The instruction manual is just a bit smaller than the decal sheet and is 32 page and 43 steps long. Included is a short history of the Phantom (that makes me glad I just got new glasses) and is specific to the F-4E, not a generic “Phantom history”. It includes a little horn-blowing by Zoukei-Mura (“… based on our extensive research to reproduce every detail with accuracy.” “There is nothing like the joy of collecting SWS kits of this masterpiece of a fighter…”), but why not, they seem to have put a lot of effort into these kits. Page 3 is a nice technical description of the F-4E, calling out some of the differences from the earlier versions of the airplane. At the bottom of the page is a drawing pointing out the different options regarding the placement of some of the parts, with referrals to which page you’ll find this on. This is nice, though interestingly they label it “Try out different positions!” Hi ho!
The instructions themselves are in black and white but the drawings are quite clear and show parts placement nicely, frequently shading where glue will be applied and even showing you where to cut off mold overflow pins. Zoukei-Mura likes to throw in technical descriptions of the actual airplane, explaining what you’re putting together, like Monogram instructions of old. That can make things a bit busy, but I like knowing the what’s and why’s of what I’m doing. And most of the construction steps show only a few items being assembled, which keeps things easier to follow. On the other hand, they do have tips about things like test fitting where things could be tricky (such as fitting the cockpit sill to the cockpit.) And there aren’t weird, cryptic symbols to decipher. When they show options, it says “option”, when you need to cut, it says “cut”. Very nice!
Paint call-outs during the build are shown by a small paint bottle with a number, but whenever these appear on a page they’re accompanied by a small panel in the upper right corner explaining what those colors are. Again, a very nice touch to keep you from having to constantly refer back to the paint chart. That chart appears on page 4 and the main paint company listed is Vallejo, though corresponding numbers for Mr. Color are also shown, as well as some FS numbers for the major camo colors.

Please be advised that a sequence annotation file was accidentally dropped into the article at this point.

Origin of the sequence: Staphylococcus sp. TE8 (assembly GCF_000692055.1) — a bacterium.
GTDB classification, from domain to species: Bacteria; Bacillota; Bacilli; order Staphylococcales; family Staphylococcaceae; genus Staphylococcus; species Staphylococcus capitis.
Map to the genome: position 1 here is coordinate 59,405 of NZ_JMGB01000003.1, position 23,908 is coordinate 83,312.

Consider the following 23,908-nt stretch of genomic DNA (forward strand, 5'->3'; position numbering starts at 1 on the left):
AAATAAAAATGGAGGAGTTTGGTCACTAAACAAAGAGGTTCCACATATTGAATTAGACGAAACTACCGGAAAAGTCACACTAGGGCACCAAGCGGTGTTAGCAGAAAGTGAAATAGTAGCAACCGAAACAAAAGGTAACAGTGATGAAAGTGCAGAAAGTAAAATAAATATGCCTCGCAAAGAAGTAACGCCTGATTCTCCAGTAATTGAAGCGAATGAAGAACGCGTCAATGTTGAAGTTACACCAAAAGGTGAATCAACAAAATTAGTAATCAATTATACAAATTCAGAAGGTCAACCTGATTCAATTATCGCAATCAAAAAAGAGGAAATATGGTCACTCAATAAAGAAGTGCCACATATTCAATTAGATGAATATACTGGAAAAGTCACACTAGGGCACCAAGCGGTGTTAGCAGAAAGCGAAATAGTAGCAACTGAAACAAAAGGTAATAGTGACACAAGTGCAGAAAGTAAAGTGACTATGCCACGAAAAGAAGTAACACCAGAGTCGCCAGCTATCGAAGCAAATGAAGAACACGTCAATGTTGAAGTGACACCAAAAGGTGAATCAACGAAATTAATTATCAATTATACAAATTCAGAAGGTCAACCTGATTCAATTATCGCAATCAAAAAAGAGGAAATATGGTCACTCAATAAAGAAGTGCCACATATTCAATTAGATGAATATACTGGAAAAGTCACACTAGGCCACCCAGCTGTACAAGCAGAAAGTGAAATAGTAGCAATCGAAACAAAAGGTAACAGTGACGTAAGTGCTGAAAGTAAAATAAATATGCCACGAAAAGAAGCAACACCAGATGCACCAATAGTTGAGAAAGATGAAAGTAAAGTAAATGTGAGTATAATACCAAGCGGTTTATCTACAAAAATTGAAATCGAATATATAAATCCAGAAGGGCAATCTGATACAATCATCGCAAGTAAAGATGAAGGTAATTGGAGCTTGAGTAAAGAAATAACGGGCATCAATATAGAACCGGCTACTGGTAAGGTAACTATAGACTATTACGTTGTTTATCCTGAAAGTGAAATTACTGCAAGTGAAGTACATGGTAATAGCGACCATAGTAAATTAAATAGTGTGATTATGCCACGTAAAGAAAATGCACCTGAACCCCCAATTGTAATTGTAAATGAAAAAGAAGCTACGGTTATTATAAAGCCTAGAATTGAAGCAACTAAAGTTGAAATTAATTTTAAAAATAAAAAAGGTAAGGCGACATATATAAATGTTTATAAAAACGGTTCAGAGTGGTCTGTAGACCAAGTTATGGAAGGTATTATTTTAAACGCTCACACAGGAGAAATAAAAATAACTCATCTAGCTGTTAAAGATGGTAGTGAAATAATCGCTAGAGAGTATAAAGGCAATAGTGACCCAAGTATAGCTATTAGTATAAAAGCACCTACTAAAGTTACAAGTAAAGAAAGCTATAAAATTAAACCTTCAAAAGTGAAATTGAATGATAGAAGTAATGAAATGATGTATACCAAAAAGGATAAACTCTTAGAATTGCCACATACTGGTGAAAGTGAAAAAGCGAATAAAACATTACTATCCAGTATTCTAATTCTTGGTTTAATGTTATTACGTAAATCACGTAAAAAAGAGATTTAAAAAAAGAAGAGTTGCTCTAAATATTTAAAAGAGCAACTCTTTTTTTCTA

Well, is this it? Is this the all-singing-all-dancing 1/48 F-4E we’ve all wanted? Yes and no. No photoetch means no seat belts/harnesses (or decals for them either either) and things like the HUD framework are a bit simplified. Not as much plumbing in the gear wells as on the real thing. Burner cans are a bit thick and also simplified. So there’s room for improvement and after-market. But those kinds of AMS issues aside, this is really an excellent kit of the E model Phantom, and I think I’m pretty safe in saying the best on the market. While I haven’t actually built it yet, Zoukei-Mura kits have a reputation rather like Wingnut Wings (RIP), keep those join lines clean and test fit everything, and they’ll go together like a jigsaw puzzle. This one is jumping to the top of the to-do pile. I’ve got my IDF/AF resources and decals ready. This is gonna be fun!
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Highs: Fine surface detail, lots of excellent detail all-around, full intakes, engines, and burners, both gun muzzle covers, different versions of the Sidewinders and Sparrows, full stencils, good instrument panel decals, appropriate parts for the F-4ELows: No air to ground ordinance, only one decal option, no seat belts/harnesses, burner cans a bit clunkyVerdict: At last a new tool, state of the art F-4E! Rather pricy, but what new kits aren't these days? Should provide hours of fun to build.
About Michael Satin (MichaelSatin) FROM: COLORADO, UNITED STATES
I started modeling before I was 10 and have been going ever since. Oddly, I don't seem to be getting any better. Hmm... I do mostly WWI and WWII aircraft and early jets but I also emphasize Israeli subjects. I've been known to branch out into armor and ships as well as an occasional spacecraft o...